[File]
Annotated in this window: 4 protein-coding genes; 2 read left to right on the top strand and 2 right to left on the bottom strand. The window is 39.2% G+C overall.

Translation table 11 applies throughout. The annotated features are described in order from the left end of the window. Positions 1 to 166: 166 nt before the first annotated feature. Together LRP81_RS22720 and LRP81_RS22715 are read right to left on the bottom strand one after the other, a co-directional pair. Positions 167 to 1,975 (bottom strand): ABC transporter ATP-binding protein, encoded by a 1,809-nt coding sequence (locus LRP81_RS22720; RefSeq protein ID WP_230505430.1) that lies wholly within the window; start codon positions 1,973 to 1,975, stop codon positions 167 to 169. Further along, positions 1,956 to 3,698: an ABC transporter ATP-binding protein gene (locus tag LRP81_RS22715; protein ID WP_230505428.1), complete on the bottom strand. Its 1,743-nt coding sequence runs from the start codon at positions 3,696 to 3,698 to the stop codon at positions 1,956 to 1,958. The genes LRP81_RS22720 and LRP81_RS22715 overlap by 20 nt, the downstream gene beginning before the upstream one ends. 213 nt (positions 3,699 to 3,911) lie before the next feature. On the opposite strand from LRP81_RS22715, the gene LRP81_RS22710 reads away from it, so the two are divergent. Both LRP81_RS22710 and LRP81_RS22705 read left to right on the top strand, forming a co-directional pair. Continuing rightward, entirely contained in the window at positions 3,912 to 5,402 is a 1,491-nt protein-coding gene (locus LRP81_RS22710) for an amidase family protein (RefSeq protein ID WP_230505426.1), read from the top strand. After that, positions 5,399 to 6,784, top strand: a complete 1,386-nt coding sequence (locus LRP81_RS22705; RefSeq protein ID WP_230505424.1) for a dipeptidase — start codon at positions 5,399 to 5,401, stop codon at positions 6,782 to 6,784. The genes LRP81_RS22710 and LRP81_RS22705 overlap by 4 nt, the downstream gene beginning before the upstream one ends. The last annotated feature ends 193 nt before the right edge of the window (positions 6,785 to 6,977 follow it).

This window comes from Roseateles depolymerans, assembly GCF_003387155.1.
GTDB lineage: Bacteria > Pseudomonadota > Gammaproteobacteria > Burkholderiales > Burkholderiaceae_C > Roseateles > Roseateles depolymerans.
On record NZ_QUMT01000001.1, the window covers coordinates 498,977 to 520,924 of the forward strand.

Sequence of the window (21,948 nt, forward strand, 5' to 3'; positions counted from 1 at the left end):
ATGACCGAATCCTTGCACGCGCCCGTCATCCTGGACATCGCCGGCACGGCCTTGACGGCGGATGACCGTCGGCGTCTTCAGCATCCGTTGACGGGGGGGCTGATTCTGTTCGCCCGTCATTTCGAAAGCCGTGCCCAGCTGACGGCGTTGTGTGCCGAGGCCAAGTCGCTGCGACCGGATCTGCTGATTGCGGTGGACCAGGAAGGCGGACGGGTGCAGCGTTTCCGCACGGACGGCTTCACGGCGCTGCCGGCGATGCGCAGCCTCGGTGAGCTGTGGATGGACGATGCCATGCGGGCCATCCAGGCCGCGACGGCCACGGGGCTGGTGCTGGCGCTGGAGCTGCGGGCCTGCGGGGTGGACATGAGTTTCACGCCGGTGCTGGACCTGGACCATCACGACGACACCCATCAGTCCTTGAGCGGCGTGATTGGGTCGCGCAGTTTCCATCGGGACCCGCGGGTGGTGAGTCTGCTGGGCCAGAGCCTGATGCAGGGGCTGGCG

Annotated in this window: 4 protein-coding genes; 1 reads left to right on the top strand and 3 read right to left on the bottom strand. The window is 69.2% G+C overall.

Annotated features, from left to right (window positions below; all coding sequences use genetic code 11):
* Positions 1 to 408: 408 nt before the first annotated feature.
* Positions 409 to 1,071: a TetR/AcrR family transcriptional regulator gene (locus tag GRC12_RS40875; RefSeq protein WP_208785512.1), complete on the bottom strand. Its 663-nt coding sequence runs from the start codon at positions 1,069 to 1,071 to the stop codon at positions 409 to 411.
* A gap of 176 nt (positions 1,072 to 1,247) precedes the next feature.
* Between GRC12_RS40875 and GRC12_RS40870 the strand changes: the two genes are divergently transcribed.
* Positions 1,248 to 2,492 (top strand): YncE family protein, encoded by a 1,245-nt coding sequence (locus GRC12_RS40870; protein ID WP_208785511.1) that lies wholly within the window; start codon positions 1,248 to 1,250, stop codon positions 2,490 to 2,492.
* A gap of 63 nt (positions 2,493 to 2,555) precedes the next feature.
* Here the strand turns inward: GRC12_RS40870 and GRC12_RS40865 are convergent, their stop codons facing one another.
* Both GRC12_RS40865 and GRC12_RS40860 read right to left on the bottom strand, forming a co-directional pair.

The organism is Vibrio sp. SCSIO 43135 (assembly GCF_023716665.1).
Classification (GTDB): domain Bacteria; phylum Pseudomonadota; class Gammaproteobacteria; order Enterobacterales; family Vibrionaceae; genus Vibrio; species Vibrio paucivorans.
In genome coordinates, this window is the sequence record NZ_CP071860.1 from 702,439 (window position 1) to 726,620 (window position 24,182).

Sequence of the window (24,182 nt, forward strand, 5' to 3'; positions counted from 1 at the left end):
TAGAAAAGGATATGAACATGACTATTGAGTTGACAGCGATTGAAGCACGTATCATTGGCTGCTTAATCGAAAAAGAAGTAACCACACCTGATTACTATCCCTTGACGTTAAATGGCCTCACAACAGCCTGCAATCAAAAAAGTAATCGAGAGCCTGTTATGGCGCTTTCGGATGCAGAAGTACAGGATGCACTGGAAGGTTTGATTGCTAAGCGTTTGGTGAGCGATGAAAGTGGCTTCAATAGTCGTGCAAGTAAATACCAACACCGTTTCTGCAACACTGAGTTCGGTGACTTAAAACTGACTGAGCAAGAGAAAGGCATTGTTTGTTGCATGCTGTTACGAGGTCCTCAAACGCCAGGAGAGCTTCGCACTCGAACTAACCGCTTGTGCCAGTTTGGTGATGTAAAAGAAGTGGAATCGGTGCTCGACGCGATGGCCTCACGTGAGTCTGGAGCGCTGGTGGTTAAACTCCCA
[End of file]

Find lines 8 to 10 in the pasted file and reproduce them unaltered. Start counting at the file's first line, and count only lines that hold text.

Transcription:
Annotated in this window: 4 protein-coding genes; 1 reads left to right on the top strand and 3 read right to left on the bottom strand. The window is 69.2% G+C overall.

Annotated features, from left to right (window positions below; all coding sequences use genetic code 11):
* Positions 1 to 408: 408 nt before the first annotated feature.